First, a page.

This meant that the money amounts on offer went up very quickly. The first safe point at question five was worth $5,000, and if they get the tenth question right they are guaranteed $100,000. When they get to the 11th question, there is now a change in the game. Firstly, the amounts that are now on offer are huge, and two new lifelines that were never used in the UK version come into play. vlcsnap-01343

These were The Three Wise Men, where a trio of panellists (including a former contestant) could consult one another on what they thought the answer was for 30 seconds, sort of a deluxe Phone A Friend. There was also the Double Dip, where contestants could make two guesses at what they thought the answer was, although if they used this they couldn’t walk away from the question and they then couldn’t use any of their other remaining lifelines. vlcsnap-01335

The contestant who progressed the most was Robert Essig, who got as far as the 12th question and won $1,000,000. It was a little odd to think that this wasn’t the top prize in this version, and although he didn’t play it, he saw the 13th question which was worth $2,500,000. We can only imagine what the level of difficultly was for the final question that was worth an eight-figure sum. vlcsnap-01341

There was a contestant who went even further though. In the regular version, for a while, $10,000 was added to the top prize for every time it wasn’t won, meaning that Kevin Olmstead went on to win a massive $2,180,000 for getting the final question right, the biggest game show win at the time. He was rather pleased about it. And indeed, just about everyone else watching was. Super Millionaire was definitely an interesting variation on the format, and unlike the UK, it seems that the American version is still going on TV.

The YouTube Files – Family Fortunes USA.

Family Feud (ABC, 1976-1985, CBS, 1988-1993)

This is another game show that began in America before coming to the UK, but unlike just about the all others that I have reviewed so far, this one is a very-long running and popular show. Family Feud (which was renamed Family Fortunes when it launched in the UK in 1980, because the idea of two teams competing against one another on a game show being described to British viewers as a “feud”, ugh, how ghastly!) launched in the mid-70s. I didn’t know much about the American version beyond the parody in Family Guy, and, as ever, I was intrigued to discover more on YouTube. vlcsnap-01211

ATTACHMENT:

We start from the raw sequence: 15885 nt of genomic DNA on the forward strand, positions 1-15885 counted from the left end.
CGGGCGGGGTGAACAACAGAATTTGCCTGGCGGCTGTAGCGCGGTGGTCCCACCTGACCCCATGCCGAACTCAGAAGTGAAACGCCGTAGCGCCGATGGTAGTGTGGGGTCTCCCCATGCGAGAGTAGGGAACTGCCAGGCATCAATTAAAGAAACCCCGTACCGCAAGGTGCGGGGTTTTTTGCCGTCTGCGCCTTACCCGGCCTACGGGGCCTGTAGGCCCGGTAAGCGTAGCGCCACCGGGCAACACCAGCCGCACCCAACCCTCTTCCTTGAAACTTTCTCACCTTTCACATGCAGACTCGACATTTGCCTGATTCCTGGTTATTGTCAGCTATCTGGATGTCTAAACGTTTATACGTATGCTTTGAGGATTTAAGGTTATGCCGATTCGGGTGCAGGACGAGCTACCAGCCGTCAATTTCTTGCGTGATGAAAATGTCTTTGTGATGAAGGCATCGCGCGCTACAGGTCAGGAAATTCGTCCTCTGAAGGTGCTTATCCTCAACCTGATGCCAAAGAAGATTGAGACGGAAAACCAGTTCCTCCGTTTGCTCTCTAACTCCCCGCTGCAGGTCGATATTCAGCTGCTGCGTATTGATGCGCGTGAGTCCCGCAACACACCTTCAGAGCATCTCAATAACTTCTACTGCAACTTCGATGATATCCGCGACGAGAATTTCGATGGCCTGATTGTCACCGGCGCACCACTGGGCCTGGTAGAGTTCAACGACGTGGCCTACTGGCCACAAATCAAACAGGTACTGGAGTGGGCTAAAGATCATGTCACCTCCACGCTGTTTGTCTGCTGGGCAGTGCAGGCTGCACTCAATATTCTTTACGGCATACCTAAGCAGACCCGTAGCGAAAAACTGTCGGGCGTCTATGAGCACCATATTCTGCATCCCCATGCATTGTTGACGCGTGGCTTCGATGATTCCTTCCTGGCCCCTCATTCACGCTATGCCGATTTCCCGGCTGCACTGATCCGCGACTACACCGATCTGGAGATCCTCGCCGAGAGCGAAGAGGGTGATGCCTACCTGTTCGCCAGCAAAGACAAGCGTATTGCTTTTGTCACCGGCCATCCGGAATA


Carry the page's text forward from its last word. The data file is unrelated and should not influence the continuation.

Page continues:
The way that Family Feud is played is just about the same as the British version, it’s a simple but effective format that has endured on American TV for many decades. Two related teams of five take part and they have to find the most popular answers to a question in a survey of 100 people. Some things that I definitely noticed as different in this version is that for the first stage of the game the board isn’t computer-generated, and it’s rather strange to not hear the famous incorrect answer sound effect. It does seem that the US version can be as good value for silly answers as the UK version though! vlcsnap-01210

In the next round, the point values are doubled, can you believe it. The first team to get to 300 points makes the final called Fast Money (Big Money in the UK version). If two of the five contestants on the team can score 200 points between them they can win lots of money, ($5,000 in the earliest version, again much more than the 80s UK version could offer) and this version also had returning champions, so five-figure sums were possible to win. vlcsnap-01213

There have been several versions of Family Feud over the years with several hosts, although the basic idea remains the same, and the current version features a lot of questions that seem to be deliberately phrased to practically encourage contestants to offer rude or silly answers leading to loads of daft “you won’t believe what this contestant said!” headlines alongside endless celebrity specials. vlcsnap-01214

As I do enjoy the original version of Family Fortunes, I thought that Family Feud was an interesting variation. It was definitely good seeing the show played with more money on offer, and it’s great to know that the format is as much loved in America as it is in the UK and indeed many other countries around the world. I’ll take a look at some more American game shows soon.